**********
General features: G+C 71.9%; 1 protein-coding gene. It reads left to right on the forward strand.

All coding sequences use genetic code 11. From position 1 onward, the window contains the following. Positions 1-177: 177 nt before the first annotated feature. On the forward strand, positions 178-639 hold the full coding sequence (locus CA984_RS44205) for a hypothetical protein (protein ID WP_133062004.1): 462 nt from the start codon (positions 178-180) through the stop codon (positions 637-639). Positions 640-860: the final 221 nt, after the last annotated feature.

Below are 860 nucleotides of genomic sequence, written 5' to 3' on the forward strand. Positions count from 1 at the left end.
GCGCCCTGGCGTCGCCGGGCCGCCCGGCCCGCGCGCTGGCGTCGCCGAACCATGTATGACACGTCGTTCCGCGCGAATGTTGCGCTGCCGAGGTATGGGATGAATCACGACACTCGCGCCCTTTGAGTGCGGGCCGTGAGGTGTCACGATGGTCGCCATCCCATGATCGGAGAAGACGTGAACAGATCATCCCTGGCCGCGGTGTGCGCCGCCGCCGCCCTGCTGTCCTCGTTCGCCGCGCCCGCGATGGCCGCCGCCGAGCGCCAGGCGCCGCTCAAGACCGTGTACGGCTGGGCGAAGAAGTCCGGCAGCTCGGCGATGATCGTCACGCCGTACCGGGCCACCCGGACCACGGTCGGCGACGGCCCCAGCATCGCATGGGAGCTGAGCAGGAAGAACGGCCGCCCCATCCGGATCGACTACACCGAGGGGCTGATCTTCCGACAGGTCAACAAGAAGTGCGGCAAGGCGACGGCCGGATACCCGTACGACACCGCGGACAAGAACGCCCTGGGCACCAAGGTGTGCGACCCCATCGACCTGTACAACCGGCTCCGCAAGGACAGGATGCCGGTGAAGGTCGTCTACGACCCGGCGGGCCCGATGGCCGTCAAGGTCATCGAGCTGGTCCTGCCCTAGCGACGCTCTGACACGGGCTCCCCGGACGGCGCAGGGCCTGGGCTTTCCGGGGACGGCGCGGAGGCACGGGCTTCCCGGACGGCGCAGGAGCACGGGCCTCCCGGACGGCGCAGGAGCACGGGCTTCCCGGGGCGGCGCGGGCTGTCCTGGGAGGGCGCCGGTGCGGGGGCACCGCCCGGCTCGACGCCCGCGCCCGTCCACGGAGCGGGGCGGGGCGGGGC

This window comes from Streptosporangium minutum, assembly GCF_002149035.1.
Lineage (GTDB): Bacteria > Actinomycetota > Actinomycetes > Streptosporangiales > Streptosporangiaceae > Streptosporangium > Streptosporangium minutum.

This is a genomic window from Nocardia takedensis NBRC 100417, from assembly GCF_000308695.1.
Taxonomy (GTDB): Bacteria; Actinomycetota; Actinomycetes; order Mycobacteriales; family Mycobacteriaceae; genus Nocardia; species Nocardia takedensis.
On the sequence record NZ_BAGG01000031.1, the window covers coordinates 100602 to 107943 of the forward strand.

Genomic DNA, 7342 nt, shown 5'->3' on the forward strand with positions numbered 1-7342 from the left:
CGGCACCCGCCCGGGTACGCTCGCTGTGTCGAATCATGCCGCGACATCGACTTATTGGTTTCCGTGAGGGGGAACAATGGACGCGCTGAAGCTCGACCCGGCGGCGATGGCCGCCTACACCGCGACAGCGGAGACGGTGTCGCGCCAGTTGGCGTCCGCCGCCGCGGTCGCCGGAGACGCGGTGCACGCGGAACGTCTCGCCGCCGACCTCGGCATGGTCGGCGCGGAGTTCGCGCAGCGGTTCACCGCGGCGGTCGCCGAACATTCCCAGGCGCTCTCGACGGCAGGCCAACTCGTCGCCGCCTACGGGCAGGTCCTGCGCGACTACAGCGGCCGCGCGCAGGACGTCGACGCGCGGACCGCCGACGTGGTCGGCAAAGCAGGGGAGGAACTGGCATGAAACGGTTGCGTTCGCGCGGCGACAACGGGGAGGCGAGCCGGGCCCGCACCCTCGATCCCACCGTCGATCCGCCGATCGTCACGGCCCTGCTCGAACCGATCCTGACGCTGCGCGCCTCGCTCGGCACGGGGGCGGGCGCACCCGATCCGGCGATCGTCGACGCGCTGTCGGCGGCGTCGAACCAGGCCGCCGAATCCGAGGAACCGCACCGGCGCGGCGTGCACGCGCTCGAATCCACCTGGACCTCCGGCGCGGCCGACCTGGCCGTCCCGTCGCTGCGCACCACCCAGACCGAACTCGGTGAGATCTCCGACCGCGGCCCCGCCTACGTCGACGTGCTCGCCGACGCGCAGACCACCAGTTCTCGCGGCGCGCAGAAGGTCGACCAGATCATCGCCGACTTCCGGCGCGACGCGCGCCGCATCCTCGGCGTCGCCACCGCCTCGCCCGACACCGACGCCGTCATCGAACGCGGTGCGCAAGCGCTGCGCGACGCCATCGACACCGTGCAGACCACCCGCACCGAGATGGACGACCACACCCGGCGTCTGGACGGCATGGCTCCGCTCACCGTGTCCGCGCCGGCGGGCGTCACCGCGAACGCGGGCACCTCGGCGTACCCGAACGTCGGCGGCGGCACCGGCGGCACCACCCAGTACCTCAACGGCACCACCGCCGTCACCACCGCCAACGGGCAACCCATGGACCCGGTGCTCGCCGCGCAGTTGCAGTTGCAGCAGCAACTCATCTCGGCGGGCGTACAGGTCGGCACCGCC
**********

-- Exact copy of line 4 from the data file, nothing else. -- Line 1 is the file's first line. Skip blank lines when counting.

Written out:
GCGCCCTGGCGTCGCCGGGCCGCCCGGCCCGCGCGCTGGCGTCGCCGAACCATGTATGACACGTCGTTCCGCGCGAATGTTGCGCTGCCGAGGTATGGGATGAATCACGACACTCGCGCCCTTTGAGTGCGGGCCGTGAGGTGTCACGATGGTCGCCATCCCATGATCGGAGAAGACGTGAACAGATCATCCCTGGCCGCGGTGTGCGCCGCCGCCGCCCTGCTGTCCTCGTTCGCCGCGCCCGCGATGGCCGCCGCCGAGCGCCAGGCGCCGCTCAAGACCGTGTACGGCTGGGCGAAGAAGTCCGGCAGCTCGGCGATGATCGTCACGCCGTACCGGGCCACCCGGACCACGGTCGGCGACGGCCCCAGCATCGCATGGGAGCTGAGCAGGAAGAACGGCCGCCCCATCCGGATCGACTACACCGAGGGGCTGATCTTCCGACAGGTCAACAAGAAGTGCGGCAAGGCGACGGCCGGATACCCGTACGACACCGCGGACAAGAACGCCCTGGGCACCAAGGTGTGCGACCCCATCGACCTGTACAACCGGCTCCGCAAGGACAGGATGCCGGTGAAGGTCGTCTACGACCCGGCGGGCCCGATGGCCGTCAAGGTCATCGAGCTGGTCCTGCCCTAGCGACGCTCTGACACGGGCTCCCCGGACGGCGCAGGGCCTGGGCTTTCCGGGGACGGCGCGGAGGCACGGGCTTCCCGGACGGCGCAGGAGCACGGGCCTCCCGGACGGCGCAGGAGCACGGGCTTCCCGGGGCGGCGCGGGCTGTCCTGGGAGGGCGCCGGTGCGGGGGCACCGCCCGGCTCGACGCCCGCGCCCGTCCACGGAGCGGGGCGGGGCGGGGC